• "All hail Kyle. 6-0 #clinch#besouthwestern" - @southwestern10s

If names like Serena and Venus Williams, Roger Federer, John McEnroe, Steffi Graf, Martina Navratilova, Stefan Edberg, Arthur Ashe, or Billie Jean King mean anything to you, you might just be a tennis fan. And if you’re a fan of the game, you know that it is primarily an individual sport—unless you’re talking about those fierce doubles matches. Young athletes who grow up on the grass, clay, or hard courts are used to playing for themselves, trading volleys and groundstrokes with a single opponent across the net and making their own names in the rankings.

“But when you get to college,” says Billy Porter, head coach of the men’s and women’s tennis teams at Southwestern University, “it’s all about the team. One of the hardest parts for an incoming freshman is getting them to buy into the team concept.”

While supporting his student-athletes at a postseason tournament hosted by the Air Force Academy in Colorado Springs last year, Porter found himself contemplating just how to encourage such teambuilding. As he wandered beneath the stands that snowy day, he noticed that two of his players, good friends Anna Schneemann ’18 and Taite Drews-Jones ’18, were playing on adjacent courts. “They were both up a set in their match and dominating the second set, and I watched them talk smack to each other about who was going to finish the match first and get the team a clinch,” Porter recalls. As the two teammates were battling against their respective opponents, they were also competing with each other because they wanted to be the one to win the tournament for the entire Southwestern team.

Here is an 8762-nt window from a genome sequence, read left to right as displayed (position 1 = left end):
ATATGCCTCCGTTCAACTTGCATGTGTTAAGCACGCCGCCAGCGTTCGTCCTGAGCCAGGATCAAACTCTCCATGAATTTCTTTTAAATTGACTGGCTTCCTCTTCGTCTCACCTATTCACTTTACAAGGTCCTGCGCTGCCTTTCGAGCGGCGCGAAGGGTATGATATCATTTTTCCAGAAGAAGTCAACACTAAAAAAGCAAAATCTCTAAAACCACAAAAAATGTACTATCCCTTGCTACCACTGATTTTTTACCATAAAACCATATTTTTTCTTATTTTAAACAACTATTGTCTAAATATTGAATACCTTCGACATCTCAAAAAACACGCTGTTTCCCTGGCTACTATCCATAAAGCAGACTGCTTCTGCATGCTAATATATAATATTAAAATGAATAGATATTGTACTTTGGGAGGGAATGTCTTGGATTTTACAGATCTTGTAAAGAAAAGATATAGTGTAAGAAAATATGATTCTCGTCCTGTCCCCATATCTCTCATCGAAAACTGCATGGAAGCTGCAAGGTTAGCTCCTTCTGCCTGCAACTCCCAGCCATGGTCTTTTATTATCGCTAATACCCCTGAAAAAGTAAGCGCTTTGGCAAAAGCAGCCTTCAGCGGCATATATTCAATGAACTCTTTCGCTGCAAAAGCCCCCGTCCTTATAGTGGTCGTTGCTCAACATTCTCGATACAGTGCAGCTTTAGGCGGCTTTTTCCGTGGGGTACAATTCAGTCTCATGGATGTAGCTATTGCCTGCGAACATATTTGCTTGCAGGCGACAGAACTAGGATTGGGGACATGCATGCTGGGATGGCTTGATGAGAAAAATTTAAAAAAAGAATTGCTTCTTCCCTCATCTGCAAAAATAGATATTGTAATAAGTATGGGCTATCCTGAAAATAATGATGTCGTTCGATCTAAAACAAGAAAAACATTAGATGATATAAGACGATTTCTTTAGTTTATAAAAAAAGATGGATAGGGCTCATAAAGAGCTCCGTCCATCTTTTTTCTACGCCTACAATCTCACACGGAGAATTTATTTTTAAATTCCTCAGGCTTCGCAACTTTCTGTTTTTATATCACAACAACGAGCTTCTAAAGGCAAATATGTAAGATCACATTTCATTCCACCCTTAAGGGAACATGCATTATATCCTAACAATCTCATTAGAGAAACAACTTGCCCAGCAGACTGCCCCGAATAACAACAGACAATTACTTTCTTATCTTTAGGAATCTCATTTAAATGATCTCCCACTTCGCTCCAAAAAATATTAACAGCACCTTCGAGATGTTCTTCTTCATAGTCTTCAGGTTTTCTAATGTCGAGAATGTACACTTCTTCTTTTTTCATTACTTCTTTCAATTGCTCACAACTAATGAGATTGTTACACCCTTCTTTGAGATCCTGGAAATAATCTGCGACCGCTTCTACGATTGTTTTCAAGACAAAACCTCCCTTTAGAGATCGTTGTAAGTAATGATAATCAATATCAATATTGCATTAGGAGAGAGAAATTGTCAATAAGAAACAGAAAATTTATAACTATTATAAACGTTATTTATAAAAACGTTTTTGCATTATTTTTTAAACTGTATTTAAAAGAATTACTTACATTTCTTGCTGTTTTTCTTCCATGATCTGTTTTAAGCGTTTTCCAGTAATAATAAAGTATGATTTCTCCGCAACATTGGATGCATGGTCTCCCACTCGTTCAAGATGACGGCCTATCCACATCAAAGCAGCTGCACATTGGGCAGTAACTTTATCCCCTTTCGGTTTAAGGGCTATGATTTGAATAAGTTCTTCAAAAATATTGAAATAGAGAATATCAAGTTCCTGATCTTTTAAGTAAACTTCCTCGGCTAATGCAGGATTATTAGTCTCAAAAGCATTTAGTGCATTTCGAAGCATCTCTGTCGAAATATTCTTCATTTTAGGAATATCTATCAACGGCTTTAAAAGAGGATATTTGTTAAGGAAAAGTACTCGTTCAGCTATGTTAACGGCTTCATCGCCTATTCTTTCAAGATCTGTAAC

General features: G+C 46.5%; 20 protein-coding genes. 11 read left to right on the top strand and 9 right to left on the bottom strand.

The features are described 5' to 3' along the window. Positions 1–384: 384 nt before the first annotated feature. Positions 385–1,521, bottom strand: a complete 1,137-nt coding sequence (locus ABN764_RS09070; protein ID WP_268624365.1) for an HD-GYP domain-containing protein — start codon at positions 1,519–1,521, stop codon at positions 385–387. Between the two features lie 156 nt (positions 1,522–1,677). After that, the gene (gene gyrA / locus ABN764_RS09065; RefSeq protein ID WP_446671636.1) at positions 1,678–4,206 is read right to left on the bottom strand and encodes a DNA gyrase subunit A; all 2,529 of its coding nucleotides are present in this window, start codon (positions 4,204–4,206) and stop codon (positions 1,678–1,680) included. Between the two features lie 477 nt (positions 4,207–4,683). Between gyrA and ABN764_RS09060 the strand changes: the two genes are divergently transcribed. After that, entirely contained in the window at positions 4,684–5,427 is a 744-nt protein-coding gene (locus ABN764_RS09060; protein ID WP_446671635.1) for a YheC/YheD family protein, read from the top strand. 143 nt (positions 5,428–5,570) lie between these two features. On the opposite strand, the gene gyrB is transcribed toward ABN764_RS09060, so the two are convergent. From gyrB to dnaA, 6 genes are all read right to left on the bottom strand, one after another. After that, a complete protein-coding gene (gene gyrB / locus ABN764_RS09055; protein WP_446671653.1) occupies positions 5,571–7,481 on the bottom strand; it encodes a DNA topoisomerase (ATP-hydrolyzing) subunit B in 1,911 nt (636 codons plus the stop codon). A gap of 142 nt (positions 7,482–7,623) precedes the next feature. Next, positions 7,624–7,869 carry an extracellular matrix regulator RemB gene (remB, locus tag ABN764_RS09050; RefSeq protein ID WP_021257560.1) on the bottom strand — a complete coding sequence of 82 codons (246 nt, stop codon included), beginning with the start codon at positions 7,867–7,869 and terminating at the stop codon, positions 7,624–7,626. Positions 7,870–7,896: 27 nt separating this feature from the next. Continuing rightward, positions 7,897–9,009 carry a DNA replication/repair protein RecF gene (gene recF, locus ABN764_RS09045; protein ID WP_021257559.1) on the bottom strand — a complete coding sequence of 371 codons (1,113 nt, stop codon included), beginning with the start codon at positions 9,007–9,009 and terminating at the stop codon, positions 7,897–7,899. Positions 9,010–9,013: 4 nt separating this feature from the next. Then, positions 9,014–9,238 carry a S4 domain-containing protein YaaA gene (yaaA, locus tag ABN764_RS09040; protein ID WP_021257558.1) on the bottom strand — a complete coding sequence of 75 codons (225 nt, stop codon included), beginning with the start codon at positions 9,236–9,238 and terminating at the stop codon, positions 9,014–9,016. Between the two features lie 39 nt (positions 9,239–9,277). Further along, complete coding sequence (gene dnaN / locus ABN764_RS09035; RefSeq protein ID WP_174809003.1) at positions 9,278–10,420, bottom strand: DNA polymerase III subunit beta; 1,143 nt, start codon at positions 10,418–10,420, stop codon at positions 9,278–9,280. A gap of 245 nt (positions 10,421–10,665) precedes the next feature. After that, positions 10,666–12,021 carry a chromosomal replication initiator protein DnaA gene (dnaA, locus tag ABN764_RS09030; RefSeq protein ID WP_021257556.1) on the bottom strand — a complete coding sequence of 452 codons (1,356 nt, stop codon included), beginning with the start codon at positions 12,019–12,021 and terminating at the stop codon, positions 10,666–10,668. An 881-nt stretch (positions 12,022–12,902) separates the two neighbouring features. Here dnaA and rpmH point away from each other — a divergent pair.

“So I was leaning on a pole, thinking, ‘What an awesome moment! What can I do to make this fun—to incentivize this type of behavior in the best interest of the team?’” Porter says.

Clinch BeltEnter the Clinch Belt. A Miami native, Porter grew up an avid Miami Hurricanes fan, and in 2017, the football team captured America’s attention with the Turnover Chain, which was successively awarded to the player who achieved the highest number of interceptions or fumbles in a game. The original trophy was a 36-inch, 2.5-kilogram, 10-karat Cuban gold link chain embedded with 450 orange and 400 green sapphire stones in the shape of a U; last year, the team upgraded the design, replacing the simple U with their mascot, Sebastian the Ibis, depicted in more than 4,000 colored gemstones. Porter wanted something similar to motivate and reward his players. He decided that that something was a Clinch Belt.

(No word on why it was not a tennis bracelet, but it might be because “holding the belt” is how his players, led by captain Alexis Dimanche ’19, were already referring to winners of ping-pong matches and FIFA video games.)

Of course, the 2018 version of the Turnover Chain purportedly cost $98,456, a price tag that went slightly over Porter’s budget. So instead of hitting Jared’s and splurging on a near-six-figure girdle of gemstones, the SU coach went to Target, spent $20 on a faux WWE championship belt, slapped a piece of white tape across it, and wrote “Clinch” on it with a Sharpie.